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President Donald Trump suggested that he wants to delay the 2020 census following a Supreme Court ruling that its form cannot include a question about citizenship.
The deeply divided high court ruled that while the government has the right to ask the citizenship question, it needs to properly justify the change in Census Bureau practice.
"Seems totally ridiculous that our government, and indeed Country, cannot ask a basic question of Citizenship in a very expensive, detailed and important Census, in this case for 2020," the president tweeted after the decision.
"I have asked the lawyers if they can delay the Census, no matter how long, until the United States Supreme Court is given additional information from which it can make a final and decisive decision on this very critical matter," Trump wrote in two tweets Thursday afternoon.
"Can anyone really believe that as a great Country, we are not able the ask whether or not someone is a Citizen. Only in America!"
Philip Stark, a statistics professor at the University of California, Berkeley, and a census expert, said he can’t recall any time the White House has asked for a delay in the decennial count.
“Months delay wouldn’t be super bad, I suppose, but a year’s delay would be unheard of,” he told NBC News.
Terri Ann Lowenthal, a consultant and leading census authority, said Trump's call for a delay threatens the count being carried out on time in 2020, as constitutionally mandated.
"We are in uncharted territory," she said. "I believe if the Census Bureau cannot proceed with printing the forms as scheduled, there is a risk we will not have census next year."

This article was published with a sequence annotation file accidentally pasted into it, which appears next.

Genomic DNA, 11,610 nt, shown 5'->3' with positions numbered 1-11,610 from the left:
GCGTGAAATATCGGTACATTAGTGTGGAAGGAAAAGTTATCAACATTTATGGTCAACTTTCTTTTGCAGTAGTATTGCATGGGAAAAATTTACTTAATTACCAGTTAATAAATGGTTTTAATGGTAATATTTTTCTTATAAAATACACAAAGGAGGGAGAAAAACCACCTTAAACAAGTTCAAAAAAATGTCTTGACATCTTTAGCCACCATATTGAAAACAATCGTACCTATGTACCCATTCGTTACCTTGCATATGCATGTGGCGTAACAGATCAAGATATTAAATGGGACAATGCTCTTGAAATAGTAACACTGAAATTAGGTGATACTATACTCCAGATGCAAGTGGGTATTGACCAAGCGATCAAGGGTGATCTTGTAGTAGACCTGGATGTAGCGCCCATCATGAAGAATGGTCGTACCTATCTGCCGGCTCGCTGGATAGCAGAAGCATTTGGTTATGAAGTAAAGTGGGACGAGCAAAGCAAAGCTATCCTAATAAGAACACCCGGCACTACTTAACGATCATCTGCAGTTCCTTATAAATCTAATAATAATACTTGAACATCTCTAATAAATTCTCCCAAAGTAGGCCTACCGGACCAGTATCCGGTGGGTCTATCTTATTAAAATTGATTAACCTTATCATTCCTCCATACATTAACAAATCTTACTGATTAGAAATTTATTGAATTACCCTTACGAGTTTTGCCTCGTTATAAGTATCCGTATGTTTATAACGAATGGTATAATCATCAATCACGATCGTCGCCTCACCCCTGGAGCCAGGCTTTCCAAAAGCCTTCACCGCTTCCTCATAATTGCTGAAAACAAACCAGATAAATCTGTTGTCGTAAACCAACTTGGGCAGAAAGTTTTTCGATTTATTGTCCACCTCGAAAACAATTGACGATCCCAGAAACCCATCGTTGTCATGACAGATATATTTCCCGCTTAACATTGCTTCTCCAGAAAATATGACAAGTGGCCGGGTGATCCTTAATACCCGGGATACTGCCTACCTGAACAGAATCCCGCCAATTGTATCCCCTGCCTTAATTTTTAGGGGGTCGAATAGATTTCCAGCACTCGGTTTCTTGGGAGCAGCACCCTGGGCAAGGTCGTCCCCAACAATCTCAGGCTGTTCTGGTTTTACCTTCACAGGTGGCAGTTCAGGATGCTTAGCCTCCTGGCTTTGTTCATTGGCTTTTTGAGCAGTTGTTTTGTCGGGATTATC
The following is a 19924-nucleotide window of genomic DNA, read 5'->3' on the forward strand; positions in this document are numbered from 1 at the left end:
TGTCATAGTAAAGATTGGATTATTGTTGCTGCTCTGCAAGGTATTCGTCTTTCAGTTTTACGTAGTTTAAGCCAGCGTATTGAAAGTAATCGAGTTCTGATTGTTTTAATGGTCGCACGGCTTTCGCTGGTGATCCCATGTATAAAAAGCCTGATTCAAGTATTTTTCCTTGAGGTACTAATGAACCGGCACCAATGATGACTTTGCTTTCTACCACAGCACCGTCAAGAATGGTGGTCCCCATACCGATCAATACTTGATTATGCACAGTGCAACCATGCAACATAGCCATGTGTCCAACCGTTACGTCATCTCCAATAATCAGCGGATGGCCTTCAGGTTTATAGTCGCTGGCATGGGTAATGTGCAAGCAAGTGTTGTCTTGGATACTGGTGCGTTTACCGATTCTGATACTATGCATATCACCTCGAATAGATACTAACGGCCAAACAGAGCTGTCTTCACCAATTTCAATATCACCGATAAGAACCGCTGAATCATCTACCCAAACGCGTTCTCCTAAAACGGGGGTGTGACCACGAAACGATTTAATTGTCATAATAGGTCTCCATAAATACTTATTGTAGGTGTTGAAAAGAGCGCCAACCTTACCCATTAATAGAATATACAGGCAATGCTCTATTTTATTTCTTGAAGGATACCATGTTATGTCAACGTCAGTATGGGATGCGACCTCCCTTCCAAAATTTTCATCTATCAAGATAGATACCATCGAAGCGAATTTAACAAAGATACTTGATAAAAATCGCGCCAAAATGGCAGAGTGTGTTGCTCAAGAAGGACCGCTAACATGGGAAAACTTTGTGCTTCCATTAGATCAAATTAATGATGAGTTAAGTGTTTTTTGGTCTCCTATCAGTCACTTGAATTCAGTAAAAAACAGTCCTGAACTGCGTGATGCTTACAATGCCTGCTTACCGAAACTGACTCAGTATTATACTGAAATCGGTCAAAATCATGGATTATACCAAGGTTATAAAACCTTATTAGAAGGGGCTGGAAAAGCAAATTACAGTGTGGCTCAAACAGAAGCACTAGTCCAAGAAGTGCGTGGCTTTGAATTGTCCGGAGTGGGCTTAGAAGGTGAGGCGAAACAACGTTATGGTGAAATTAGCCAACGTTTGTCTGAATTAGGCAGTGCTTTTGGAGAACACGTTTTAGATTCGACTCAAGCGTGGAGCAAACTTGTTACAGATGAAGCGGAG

The execution of the process to take count of America is far more complex than simply mailing out forms and counting the responses, experts said. Simply, the logistics of printing and the U.S. Postal Service's timeline for delivery have been in the planning since the last census was taken a decade ago.
An overwhelming majority of census forms are scheduled to go out March 12, in order for the count to be finished by Dec. 31, 2020.
"This is the nation’s most complex peacetime operation. It is carried out on an unforgiving and unamenable schedule," Lowenthal said.
"There are so many moving parts here, it cannot be redone on a dime."
Despite Trump's call to delay the count, the calendar itself might make that impossible, according to Joshua Geltzer, founding executive director of the Institute for Constitutional Advocacy and Protection and a visiting law professor at Georgetown University.
In a videotaped statement, Geltzer called the high court's ruling Thursday a "last major word" on whether Trump can ask 2020 census respondents if they are citizens.
"Given the court's holding and given the timeline for the 2020 census, this seems likely to be the last major word on the citizenship question," Geltzer said.
Various government officials have said forms need to start printing soon, perhaps as early as Monday or as late as October. In any case, time is running short for the Census Bureau.
"It's a matter of reality, they need time to print the forms and get it the mail, it's such a massive undertaking," said Kelly Percival, counsel with the advocacy group the Brennan Center For Justice who has been following the census case.
Percival couldn’t fathom a scenario where the Census Bureau simply decided not to carry out and complete the mandated count by its Dec, 31, 2020 deadline.
“It’s a constitutional requirement — to get it done” by next year's end, said Percival. “The constitution requires the whole number of people in the country to be counted every 10 years. It’s not a complicated requirement."
Chief Justice John Roberts joined the court's four liberal justices in the 5-4 ruling.
Roberts, who has increasingly become the court's swing vote, strongly hinted that he believed the Trump administration's stated intention for the citizenship question “seems to have been contrived” and was “more of a distraction.”
“We are presented, in other words, with an explanation for agency action that is incongruent with what the record reveals about the agency’s priorities and decision-making process,” Roberts wrote.